During the May 21 MAUSD board meeting, Sarah Mangini, a fourth-grade teacher at Bristol Elementary School, offered another perspective on the support services provided to students. One of the points she shared with the board highlighted the limited amount of intervention support available. 

“Something you should know, and I want to make sure is clear, is within a grade level only one to three students get support in reading, and maybe a different one to three students get support in math, and there might be a couple of students that need some SEL support from a counselor,” she said. “I want to make sure it’s clear that it’s not a wide open abundance of lots of support for anyone who needs it. So unfortunately, too many students get no additional support beyond what the classroom teacher can provide.” 

A handful of MAUSD teachers offered additional insight to the Independent on the district’s student support system based on their experiences in the classroom. 

“The picture that is painted for the general public and the board is so misleading,” one teacher told the Independent. “I’ve heard the word ‘robust’ thrown around, like we have a robust (Multi-Tiered System of Supports). The only thing that’s robust is this step-by-step flowchart system of how we put supports in place, and it’s very explicitly spelled out and it’s so restrictive, but the level of support is not robust.” 

The teacher stated that “the way that our district applies its ‘Multi-Tiered System of Supports,’ fewer kids get support than ever before,” and pointed to how only a few students within a grade level can access intervention support and only in one subject area, though many need help in both math and literacy. 

The teacher also noted the process for a parent or teacher to request additional support for a child is slow and inflexible and results in “a large portion of the school year going by before a mysterious “Intensive Team” finally decides whether or not a student qualifies for such support.”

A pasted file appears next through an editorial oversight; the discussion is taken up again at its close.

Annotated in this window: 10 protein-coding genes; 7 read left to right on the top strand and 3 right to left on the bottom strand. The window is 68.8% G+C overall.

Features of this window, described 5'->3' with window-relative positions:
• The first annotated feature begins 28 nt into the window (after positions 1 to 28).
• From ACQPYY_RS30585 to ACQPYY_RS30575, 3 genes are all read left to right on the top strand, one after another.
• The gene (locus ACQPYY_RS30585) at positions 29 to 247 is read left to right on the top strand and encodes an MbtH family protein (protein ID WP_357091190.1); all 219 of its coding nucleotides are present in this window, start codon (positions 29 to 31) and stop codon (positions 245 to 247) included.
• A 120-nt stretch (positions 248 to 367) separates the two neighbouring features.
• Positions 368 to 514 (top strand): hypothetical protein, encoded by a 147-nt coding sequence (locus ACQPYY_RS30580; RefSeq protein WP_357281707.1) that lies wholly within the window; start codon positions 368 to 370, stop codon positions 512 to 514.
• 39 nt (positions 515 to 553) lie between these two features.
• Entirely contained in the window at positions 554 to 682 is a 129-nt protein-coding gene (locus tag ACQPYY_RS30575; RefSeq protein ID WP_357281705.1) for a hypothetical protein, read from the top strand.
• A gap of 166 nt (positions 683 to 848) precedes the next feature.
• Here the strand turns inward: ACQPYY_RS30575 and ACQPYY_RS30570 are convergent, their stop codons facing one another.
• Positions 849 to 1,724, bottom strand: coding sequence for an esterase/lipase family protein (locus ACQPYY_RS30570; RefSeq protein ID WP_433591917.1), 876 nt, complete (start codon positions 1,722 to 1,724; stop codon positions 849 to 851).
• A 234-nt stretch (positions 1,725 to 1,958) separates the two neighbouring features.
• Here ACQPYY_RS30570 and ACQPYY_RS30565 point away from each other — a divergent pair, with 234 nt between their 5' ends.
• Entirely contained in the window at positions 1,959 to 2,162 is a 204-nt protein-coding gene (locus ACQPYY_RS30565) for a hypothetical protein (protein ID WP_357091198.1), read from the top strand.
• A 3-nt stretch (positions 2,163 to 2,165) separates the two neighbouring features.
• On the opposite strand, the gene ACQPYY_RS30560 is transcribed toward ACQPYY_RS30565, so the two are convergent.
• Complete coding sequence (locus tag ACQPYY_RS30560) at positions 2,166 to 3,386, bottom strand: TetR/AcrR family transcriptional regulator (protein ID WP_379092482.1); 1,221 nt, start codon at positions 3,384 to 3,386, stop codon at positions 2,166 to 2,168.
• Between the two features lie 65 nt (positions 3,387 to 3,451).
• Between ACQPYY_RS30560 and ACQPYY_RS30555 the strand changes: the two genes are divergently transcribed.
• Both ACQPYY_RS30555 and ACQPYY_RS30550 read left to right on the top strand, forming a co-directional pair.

“It takes a lot of pressure from a teacher and/or parents to get forward movement in this process,” the teacher said. “If a child doesn’t have someone actively promoting their case — a teacher or parent — that student will slip through the cracks.”

The educators who spoke with the Independent also highlighted a lack of adequate support for dysregulated students, which in turn impacts both the student and their peers. 

“Because we’re dealing with (dysregulated students) so much without any support, the kids who are well regulated coming from a good place are being traumatized in school,” another MAUSD teacher told the Independent. “If you don’t feel safe where you’re spending the bulk of your time, how open are you to learning?”

The teacher referred to the district’s efforts to keep students in the general education classroom until all available resources for support are exhausted. 

“If you give this kid enough support so that they are regulated in the classroom and able to find an access point to whatever is being taught, fantastic, but if more times than not this kid is completely off the rails and making other people feel unsafe … we’re trying to get kids up to grade level. We’re really far behind, and by refusing to support all of these kids, we’re not getting anywhere,” the teacher said. 

Teachers pointed to a shift within the district away from using paraeducators to provide additional support in the classroom and the impact that has had on students in need of additional support. One teacher said the district has ended the use of these paraprofessionals except in extreme cases of misbehavior and for students with significant medical needs.